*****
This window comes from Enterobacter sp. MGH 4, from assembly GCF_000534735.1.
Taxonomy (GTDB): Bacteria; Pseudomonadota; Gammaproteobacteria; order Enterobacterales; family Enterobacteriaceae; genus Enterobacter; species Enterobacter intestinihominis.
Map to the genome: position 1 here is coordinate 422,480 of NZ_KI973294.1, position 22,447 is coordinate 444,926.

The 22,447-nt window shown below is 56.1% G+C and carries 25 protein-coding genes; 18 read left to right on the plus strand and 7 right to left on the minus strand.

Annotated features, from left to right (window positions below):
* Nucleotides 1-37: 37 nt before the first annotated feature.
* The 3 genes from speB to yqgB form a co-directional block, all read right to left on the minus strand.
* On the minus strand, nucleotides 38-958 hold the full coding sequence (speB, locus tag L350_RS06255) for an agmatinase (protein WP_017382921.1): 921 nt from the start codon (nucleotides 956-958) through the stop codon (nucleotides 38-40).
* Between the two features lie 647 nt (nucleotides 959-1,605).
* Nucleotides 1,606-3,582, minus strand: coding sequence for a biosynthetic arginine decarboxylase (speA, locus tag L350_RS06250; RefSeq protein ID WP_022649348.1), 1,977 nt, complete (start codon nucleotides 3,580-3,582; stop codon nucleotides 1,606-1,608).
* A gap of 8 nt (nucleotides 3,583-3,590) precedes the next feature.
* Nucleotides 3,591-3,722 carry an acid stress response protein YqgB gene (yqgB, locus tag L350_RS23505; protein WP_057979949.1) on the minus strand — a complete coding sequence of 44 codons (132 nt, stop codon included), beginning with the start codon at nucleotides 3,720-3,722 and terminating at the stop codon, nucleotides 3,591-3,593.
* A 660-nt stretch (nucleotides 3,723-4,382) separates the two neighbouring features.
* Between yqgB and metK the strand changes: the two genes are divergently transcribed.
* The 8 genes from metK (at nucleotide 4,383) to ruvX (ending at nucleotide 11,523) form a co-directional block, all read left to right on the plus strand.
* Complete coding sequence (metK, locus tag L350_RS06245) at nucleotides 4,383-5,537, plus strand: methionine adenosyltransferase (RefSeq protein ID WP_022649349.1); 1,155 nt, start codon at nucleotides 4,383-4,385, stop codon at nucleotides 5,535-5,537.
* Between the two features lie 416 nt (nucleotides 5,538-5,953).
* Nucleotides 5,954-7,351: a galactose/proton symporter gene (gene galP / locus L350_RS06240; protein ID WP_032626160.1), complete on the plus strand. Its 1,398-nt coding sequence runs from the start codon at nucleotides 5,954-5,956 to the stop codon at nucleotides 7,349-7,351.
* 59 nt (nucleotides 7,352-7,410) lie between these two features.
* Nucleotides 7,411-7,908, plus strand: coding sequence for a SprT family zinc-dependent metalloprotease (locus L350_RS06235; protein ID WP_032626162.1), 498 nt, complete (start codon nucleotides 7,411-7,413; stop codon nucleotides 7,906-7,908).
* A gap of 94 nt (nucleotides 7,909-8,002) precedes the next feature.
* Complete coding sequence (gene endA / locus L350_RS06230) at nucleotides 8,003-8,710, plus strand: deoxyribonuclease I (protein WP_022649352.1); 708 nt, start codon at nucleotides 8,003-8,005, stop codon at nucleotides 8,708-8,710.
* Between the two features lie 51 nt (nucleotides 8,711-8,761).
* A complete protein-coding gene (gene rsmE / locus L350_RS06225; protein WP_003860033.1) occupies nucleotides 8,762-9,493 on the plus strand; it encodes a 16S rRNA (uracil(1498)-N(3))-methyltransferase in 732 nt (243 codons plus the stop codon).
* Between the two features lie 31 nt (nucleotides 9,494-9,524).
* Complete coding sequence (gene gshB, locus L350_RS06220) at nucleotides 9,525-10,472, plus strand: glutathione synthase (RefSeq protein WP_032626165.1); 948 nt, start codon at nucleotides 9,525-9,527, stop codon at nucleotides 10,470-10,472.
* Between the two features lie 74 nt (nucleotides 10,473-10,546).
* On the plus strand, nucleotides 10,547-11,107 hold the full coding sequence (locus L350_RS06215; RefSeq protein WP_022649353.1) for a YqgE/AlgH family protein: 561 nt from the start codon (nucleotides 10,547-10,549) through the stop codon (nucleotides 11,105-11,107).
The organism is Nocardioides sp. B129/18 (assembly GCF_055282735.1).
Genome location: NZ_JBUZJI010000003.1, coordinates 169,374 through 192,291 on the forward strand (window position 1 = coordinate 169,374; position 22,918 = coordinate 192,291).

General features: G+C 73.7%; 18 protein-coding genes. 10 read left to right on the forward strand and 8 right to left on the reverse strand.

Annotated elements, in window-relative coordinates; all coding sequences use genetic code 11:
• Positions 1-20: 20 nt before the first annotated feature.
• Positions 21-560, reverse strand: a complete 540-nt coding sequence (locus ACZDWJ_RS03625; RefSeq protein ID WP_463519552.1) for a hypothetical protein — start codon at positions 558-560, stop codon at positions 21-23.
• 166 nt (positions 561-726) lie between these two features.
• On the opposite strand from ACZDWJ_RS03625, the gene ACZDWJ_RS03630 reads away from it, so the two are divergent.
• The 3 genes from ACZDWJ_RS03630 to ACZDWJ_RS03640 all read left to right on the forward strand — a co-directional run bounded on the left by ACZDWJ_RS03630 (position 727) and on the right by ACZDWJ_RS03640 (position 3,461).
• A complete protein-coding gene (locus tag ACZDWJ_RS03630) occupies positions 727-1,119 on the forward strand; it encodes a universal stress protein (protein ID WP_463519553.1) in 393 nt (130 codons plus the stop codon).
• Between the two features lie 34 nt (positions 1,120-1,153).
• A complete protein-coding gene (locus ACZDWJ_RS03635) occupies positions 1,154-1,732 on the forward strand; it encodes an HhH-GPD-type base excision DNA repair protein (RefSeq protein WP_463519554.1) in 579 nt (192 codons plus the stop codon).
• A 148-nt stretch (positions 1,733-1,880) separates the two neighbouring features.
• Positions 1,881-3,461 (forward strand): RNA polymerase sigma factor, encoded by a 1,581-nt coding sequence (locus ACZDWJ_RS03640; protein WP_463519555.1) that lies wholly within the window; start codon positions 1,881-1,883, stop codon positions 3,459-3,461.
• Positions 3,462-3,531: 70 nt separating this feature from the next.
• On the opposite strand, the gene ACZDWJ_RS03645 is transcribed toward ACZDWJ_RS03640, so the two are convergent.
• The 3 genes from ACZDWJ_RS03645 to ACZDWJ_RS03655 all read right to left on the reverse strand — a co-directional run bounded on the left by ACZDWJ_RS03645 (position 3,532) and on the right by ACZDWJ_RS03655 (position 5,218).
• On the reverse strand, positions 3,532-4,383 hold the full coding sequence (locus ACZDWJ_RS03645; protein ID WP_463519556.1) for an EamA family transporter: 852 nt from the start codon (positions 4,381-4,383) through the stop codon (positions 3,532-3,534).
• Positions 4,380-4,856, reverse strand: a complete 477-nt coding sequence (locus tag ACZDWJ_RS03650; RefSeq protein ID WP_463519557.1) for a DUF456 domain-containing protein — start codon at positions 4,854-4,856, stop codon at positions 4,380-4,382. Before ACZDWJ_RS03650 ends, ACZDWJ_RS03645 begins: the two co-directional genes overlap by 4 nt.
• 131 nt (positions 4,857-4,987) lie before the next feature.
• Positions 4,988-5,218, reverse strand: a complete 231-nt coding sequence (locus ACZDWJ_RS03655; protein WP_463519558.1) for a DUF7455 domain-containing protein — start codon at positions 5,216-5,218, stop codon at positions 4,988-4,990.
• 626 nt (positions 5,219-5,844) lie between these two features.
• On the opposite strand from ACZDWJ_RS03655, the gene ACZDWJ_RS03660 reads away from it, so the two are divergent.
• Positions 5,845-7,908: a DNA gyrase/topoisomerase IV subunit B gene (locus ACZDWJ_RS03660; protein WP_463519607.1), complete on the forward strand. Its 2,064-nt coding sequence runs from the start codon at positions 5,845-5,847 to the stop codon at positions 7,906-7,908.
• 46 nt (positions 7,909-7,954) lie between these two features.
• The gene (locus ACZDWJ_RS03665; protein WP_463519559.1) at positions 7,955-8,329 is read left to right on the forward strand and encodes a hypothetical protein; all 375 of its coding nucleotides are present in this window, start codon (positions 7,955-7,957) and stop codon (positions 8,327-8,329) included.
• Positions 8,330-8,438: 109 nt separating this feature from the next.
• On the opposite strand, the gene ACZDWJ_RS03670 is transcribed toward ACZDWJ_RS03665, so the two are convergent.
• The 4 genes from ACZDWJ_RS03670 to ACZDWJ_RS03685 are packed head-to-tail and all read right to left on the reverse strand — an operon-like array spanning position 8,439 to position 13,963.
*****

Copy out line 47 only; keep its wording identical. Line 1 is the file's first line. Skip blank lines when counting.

• Positions 4,380-4,856, reverse strand: a complete 477-nt coding sequence (locus tag ACZDWJ_RS03650; RefSeq protein ID WP_463519557.1) for a DUF456 domain-containing protein — start codon at positions 4,854-4,856, stop codon at positions 4,380-4,382. Before ACZDWJ_RS03650 ends, ACZDWJ_RS03645 begins: the two co-directional genes overlap by 4 nt.